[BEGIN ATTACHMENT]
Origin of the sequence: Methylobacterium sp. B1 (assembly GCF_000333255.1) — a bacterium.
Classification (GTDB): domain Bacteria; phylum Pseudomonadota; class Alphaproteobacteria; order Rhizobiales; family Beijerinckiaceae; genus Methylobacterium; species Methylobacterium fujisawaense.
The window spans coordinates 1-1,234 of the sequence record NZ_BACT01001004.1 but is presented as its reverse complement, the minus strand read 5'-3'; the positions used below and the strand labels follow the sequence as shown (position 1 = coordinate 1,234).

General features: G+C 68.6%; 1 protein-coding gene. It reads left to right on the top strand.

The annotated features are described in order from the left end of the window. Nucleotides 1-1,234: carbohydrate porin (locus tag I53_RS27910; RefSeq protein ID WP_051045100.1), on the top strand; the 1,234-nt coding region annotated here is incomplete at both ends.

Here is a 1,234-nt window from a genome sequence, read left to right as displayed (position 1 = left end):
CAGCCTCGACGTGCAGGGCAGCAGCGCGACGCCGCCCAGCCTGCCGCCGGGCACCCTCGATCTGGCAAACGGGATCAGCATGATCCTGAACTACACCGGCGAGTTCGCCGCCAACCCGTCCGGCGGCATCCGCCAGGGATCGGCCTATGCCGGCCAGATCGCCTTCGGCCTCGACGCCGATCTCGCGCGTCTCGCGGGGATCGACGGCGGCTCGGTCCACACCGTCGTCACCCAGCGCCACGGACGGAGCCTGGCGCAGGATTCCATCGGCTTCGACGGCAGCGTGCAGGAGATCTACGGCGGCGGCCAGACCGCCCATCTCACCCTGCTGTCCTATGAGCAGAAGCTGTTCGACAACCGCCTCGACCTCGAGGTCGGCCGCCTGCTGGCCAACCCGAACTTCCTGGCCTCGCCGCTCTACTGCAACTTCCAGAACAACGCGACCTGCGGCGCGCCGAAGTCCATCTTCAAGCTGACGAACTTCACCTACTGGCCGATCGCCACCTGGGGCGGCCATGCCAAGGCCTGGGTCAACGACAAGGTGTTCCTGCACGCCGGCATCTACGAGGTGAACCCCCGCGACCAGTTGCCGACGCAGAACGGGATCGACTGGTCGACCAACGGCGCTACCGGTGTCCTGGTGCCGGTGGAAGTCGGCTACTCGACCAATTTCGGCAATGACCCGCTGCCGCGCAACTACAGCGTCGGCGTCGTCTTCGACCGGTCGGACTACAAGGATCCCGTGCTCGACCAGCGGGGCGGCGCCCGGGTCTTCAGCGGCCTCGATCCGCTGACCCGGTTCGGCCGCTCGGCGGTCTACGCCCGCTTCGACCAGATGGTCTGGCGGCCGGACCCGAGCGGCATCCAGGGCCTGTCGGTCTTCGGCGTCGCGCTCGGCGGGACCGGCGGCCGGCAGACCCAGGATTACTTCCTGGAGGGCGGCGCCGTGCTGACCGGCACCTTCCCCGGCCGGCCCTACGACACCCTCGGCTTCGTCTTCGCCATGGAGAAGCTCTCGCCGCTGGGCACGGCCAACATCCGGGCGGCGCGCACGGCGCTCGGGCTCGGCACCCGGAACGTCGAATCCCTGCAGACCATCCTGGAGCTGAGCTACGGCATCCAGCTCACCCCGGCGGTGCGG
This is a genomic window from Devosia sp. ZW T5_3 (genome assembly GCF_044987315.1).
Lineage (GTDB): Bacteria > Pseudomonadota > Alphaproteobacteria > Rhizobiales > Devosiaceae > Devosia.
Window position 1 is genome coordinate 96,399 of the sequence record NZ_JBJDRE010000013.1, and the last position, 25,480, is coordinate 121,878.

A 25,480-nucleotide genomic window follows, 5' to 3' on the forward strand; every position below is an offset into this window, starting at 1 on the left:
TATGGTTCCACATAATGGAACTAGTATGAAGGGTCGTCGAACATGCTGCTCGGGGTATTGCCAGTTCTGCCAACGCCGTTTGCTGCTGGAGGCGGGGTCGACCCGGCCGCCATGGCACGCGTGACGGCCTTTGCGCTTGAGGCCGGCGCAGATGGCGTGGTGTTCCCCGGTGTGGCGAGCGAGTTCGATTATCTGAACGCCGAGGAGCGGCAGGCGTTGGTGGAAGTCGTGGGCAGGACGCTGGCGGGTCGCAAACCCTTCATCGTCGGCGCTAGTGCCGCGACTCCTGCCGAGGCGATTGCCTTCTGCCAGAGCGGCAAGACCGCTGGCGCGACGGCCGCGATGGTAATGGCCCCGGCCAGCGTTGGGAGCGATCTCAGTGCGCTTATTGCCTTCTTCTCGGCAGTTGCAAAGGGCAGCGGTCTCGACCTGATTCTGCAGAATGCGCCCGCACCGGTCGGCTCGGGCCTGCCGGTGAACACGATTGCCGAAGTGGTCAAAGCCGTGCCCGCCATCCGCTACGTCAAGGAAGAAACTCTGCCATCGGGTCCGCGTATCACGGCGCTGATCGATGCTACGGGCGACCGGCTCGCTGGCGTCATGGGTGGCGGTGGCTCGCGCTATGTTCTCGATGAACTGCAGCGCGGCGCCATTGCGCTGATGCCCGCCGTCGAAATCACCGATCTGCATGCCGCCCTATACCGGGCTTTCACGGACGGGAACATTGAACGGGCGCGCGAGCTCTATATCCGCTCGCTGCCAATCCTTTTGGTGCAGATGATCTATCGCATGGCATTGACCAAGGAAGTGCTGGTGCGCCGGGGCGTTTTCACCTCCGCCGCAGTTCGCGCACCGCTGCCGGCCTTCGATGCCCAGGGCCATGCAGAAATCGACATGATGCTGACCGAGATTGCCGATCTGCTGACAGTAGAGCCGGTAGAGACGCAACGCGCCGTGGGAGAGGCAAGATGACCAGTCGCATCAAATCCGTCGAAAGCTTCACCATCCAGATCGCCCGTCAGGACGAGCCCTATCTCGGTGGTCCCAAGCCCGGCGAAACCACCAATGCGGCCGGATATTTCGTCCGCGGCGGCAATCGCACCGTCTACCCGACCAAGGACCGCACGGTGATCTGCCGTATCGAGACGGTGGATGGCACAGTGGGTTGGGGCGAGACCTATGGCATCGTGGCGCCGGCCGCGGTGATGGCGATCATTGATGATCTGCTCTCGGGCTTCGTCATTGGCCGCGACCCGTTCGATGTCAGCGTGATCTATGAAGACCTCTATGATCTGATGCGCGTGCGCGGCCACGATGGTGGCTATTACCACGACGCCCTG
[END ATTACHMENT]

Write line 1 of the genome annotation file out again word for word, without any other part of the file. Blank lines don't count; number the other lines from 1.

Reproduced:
Origin of the sequence: Methylobacterium sp. B1 (assembly GCF_000333255.1) — a bacterium.